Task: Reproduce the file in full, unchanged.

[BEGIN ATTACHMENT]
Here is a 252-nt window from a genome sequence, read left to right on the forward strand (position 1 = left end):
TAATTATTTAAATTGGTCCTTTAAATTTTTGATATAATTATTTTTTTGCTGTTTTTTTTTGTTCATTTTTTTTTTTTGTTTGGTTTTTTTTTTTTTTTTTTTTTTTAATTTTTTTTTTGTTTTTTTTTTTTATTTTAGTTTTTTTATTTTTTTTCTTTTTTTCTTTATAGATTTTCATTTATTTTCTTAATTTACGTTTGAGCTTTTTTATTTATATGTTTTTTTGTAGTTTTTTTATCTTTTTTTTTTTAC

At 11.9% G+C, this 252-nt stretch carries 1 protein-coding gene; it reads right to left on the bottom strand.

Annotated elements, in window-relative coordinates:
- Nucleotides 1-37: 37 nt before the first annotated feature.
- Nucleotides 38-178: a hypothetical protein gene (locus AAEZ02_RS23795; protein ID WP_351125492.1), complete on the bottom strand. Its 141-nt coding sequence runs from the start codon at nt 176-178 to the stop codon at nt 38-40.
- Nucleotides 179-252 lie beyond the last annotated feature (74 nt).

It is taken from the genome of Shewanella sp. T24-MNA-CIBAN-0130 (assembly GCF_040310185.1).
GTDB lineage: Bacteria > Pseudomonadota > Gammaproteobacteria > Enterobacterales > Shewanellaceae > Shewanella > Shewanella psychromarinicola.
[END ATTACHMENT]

Here is a 252-nt window from a genome sequence, read left to right on the forward strand (position 1 = left end):
TAATTATTTAAATTGGTCCTTTAAATTTTTGATATAATTATTTTTTTGCTGTTTTTTTTTGTTCATTTTTTTTTTTTGTTTGGTTTTTTTTTTTTTTTTTTTTTTTAATTTTTTTTTTGTTTTTTTTTTTTATTTTAGTTTTTTTATTTTTTTTCTTTTTTTCTTTATAGATTTTCATTTATTTTCTTAATTTACGTTTGAGCTTTTTTATTTATATGTTTTTTTGTAGTTTTTTTATCTTTTTTTTTTTAC

At 11.9% G+C, this 252-nt stretch carries 1 protein-coding gene; it reads right to left on the bottom strand.

Annotated elements, in window-relative coordinates:
- Nucleotides 1-37: 37 nt before the first annotated feature.
- Nucleotides 38-178: a hypothetical protein gene (locus AAEZ02_RS23795; protein ID WP_351125492.1), complete on the bottom strand. Its 141-nt coding sequence runs from the start codon at nt 176-178 to the stop codon at nt 38-40.
- Nucleotides 179-252 lie beyond the last annotated feature (74 nt).

It is taken from the genome of Shewanella sp. T24-MNA-CIBAN-0130 (assembly GCF_040310185.1).
GTDB lineage: Bacteria > Pseudomonadota > Gammaproteobacteria > Enterobacterales > Shewanellaceae > Shewanella > Shewanella psychromarinicola.